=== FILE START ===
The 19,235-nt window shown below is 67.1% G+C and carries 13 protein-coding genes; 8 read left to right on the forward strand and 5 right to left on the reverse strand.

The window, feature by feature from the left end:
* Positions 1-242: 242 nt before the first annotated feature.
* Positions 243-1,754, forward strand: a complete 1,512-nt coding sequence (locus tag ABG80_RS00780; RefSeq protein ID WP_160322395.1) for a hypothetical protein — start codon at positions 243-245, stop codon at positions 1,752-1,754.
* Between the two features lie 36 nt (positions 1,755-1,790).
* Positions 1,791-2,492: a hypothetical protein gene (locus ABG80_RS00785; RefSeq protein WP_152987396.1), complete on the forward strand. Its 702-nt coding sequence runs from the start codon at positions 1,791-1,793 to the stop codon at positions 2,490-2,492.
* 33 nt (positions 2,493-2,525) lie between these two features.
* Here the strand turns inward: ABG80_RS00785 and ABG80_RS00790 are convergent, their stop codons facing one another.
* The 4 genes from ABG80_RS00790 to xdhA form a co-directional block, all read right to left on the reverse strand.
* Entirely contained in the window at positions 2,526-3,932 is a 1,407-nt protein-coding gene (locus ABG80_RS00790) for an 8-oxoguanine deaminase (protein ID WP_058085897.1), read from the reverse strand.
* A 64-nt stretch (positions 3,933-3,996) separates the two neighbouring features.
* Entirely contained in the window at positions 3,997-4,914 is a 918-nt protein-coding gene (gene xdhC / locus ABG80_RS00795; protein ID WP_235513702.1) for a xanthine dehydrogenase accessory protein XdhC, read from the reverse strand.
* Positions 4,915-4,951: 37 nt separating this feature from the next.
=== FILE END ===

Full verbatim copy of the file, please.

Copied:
The 19,235-nt window shown below is 67.1% G+C and carries 13 protein-coding genes; 8 read left to right on the forward strand and 5 right to left on the reverse strand.

The window, feature by feature from the left end:
* Positions 1-242: 242 nt before the first annotated feature.
* Positions 243-1,754, forward strand: a complete 1,512-nt coding sequence (locus tag ABG80_RS00780; RefSeq protein ID WP_160322395.1) for a hypothetical protein — start codon at positions 243-245, stop codon at positions 1,752-1,754.
* Between the two features lie 36 nt (positions 1,755-1,790).
* Positions 1,791-2,492: a hypothetical protein gene (locus ABG80_RS00785; RefSeq protein WP_152987396.1), complete on the forward strand. Its 702-nt coding sequence runs from the start codon at positions 1,791-1,793 to the stop codon at positions 2,490-2,492.
* 33 nt (positions 2,493-2,525) lie between these two features.
* Here the strand turns inward: ABG80_RS00785 and ABG80_RS00790 are convergent, their stop codons facing one another.
* The 4 genes from ABG80_RS00790 to xdhA form a co-directional block, all read right to left on the reverse strand.
* Entirely contained in the window at positions 2,526-3,932 is a 1,407-nt protein-coding gene (locus ABG80_RS00790) for an 8-oxoguanine deaminase (protein ID WP_058085897.1), read from the reverse strand.
* A 64-nt stretch (positions 3,933-3,996) separates the two neighbouring features.
* Entirely contained in the window at positions 3,997-4,914 is a 918-nt protein-coding gene (gene xdhC / locus ABG80_RS00795; protein ID WP_235513702.1) for a xanthine dehydrogenase accessory protein XdhC, read from the reverse strand.
* Positions 4,915-4,951: 37 nt separating this feature from the next.